Wednesday, September 25, 2013

To Critique or Not Critique: How Other Authors Reading Our Writing Has Impacted Our Work

by

This cycle’s topic could not be more timely.  This morning I will meet two other women writers for the first meeting of a newly formed critique group.  Except I will not call it that. The word ‘critique’ and all it implies, has kept me from meeting with other writers for most of my writing career.  (Two exceptions, both promising, were interrupted by circumstances beyond my control.  Oddly, neither experience made a dent in the protective barriers I’ve placed between myself and the dreadful possibility of criticism.)    
            All this time, I’ve avoided exposing my work-in-progress, afraid, afraid, afraid.   This fear is my enemy, she is almost my pet.  She is the giant cat behind bars,  I am the dog in the foreground, peering off the deck and trying to get the courage to jump off into a new sentence.   .   
            When I analyze this emotion, I’m befuddled.  Other writers are – and always have been – the gentlest of my readers.  They understand the process.  They know how fragile is a writer’s ego. They have, from the time I began to write many years ago, been sweet to me.  Pat Conroy wrote me a postcard full of encouragement.  Joyce Maynard got me my first publishing gig.  Julianna Baggott offered to blurb my first novel.  Jodi Picoult and Carlos Eire were kind enough to read it and praise it too.  Joshilyn Jackson wrote unbidden, a stranger, to tell me she’d loved my book, back when she was a member of the Girlfriend’s Cyber Circuit.  Janis Owen, Lee Smith, Cassandra King, all whispered compliments at various points along the way.
            I have been blessed by the encouraging words of other writers:  Paul Shepherd, Umi Deshpande, Jon Jefferson.  I’m lucky enough to find myself in a town full of talented artists, including Barbara Hamby, Diane Roberts, Maria Geraci, Elizabeth Stuckey-French, Mark Winegardner, Mark Mustian, Jeff Vandermeer, David Kirby, Andrew Epstien.  We are so lucky, in this small city, to worship words, and to enjoy one another’s readings. To heft a glass in celebration when a new book gets published.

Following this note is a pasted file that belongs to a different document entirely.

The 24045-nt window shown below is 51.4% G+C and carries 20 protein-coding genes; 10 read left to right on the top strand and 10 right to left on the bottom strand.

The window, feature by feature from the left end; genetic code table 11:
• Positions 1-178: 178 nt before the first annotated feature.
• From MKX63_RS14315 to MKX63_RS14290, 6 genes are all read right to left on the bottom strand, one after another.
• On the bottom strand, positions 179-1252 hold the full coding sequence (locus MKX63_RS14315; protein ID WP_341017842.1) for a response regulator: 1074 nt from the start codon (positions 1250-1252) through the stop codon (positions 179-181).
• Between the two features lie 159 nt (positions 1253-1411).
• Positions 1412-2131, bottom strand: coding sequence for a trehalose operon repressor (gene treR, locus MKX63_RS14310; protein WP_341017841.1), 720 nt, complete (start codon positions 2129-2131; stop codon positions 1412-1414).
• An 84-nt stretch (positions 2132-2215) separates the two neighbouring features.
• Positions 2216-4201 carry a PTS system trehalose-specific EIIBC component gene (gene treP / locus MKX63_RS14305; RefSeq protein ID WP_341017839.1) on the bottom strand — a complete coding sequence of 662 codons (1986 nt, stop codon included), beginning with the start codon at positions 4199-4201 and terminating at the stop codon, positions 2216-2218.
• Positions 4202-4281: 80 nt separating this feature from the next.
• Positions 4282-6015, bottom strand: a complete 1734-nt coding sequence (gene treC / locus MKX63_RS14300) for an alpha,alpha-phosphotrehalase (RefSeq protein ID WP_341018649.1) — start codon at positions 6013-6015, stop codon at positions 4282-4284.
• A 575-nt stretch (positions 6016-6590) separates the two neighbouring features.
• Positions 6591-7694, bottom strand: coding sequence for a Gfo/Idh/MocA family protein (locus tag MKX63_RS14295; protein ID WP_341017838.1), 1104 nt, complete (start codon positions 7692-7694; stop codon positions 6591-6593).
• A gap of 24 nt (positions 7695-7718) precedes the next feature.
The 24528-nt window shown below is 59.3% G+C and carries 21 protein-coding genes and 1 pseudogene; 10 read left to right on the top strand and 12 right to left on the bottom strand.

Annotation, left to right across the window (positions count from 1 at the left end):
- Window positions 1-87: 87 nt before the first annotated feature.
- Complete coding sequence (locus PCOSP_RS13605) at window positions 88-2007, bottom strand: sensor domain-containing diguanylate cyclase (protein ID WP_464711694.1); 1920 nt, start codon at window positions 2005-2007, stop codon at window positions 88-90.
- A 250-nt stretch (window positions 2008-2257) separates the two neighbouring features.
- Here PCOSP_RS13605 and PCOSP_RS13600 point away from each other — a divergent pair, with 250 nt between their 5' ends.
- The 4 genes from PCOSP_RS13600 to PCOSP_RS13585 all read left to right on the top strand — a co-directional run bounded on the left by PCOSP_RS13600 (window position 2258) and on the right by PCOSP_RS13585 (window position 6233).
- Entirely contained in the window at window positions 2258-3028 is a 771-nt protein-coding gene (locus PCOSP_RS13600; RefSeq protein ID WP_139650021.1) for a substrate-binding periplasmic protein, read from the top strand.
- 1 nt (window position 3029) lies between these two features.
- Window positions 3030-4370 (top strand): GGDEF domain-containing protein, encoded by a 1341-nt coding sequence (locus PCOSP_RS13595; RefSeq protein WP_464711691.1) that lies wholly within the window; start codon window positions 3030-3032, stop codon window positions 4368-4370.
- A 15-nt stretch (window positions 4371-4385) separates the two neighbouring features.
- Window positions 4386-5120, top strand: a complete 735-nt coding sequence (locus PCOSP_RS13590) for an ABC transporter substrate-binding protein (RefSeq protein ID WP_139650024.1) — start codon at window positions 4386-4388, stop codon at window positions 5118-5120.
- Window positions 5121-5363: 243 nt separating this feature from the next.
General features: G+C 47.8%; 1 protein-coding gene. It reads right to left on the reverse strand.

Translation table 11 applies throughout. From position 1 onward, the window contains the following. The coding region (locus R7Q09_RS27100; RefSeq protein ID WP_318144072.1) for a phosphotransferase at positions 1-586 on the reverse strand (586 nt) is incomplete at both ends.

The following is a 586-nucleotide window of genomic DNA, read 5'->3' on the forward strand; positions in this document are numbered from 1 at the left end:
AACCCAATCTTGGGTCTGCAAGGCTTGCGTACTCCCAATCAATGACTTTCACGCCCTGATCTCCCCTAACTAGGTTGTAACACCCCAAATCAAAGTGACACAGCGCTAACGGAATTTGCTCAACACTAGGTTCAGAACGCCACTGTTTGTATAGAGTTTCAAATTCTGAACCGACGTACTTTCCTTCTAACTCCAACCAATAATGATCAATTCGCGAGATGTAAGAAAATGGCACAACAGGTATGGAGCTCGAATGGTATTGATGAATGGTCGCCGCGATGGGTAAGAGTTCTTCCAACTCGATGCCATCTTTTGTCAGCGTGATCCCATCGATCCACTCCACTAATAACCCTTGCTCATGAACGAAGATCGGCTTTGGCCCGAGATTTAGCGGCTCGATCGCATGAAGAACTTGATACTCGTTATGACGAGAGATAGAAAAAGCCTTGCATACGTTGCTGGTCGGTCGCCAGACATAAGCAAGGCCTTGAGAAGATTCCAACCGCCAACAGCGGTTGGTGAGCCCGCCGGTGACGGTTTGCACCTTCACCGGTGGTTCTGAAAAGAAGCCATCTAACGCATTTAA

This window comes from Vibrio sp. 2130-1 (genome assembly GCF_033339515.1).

So why have I closeted myself?  Why have I failed to take advantage of the most basic revision tool in most writers’ repertoires? 
            I believe it’s my imagination.  That’s the real snow leopard.  I can, in a double back-flip of neurotic acrobatics, decide that anything nice that anyone ever uttered was the product of some vast conspiracy of kindness.  Or pity.  That all these people, including my agent, Laura Gross, who I call “the author whisperer” for her ability to coax me out of my madness, have met in secret tunnels to rescue my otherwise doomed sense of self.  (Yes, I am that important!  Yes, I am, as Anne Lamott said, “the piece of shit the whole world revolves around.”)
            Decades ago, my therapist asked, regarding the painful anxiety for which I was seeking her help, “What is it you think you get from this, Sheila?”  I came to understand that my distress was a distraction.  Telling myself the worst could happen, dwelling on disaster, saved me from having to perch myself on that most vulnerable ledge of hope.    
            Now, as I think about this very particular fear of being critiqued by other writers (or anyone at all) I see the similarities.  Am I afraid to believe I might be capable because that is, in a sense, a call to arms?  A call to try, to really try? To put out onto the page everything I have?  If  I fail, the fall will be spectacular.  Worse, it will be witnessed. 
            It is here I must remind myself that a workshop is a place of ordinary labor, of continued toil.  It is not the last judgment, it is not Mr. Everest, not the mythical beast guarding the gate at the hall of a guild to which I will be refused admittance.   The only gatekeeper is me, and she has, for far too long, kept me from seeing the workshop not as a sacred cow but as the muscular draft horse pulling a plow.  I could continue trying to till the creative soil myself, or I could harness myself up and get accustomed to the rough unfamiliar textures of reins and wood, to the pull of legs not my own.  Yes, I could get kicked in the gut.  But maybe I’ll find myself enjoying having a little push, a little pull, all aimed at making this harvest and those to come, a richer, more rewarding pursuit.

Sheila Curran is the author of DIANA LIVELY IS FALLING DOWN and EVERYONE SHE LOVED
This post is not the first time she's exploited her dog to make a point.

3 comments:

  1. As usual, you bring me face to face with the feelings and fears I pretend not to have. I look forward to being there with you on that most vulnerable ledge of hope. I think we're going to find that it's not very high, and below is only your swimming pool (you've already promised me you'll save me if I show signs of drowning.) Thank you for this!

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  2. I will save you too!
    and you will save me...let's embark on this together

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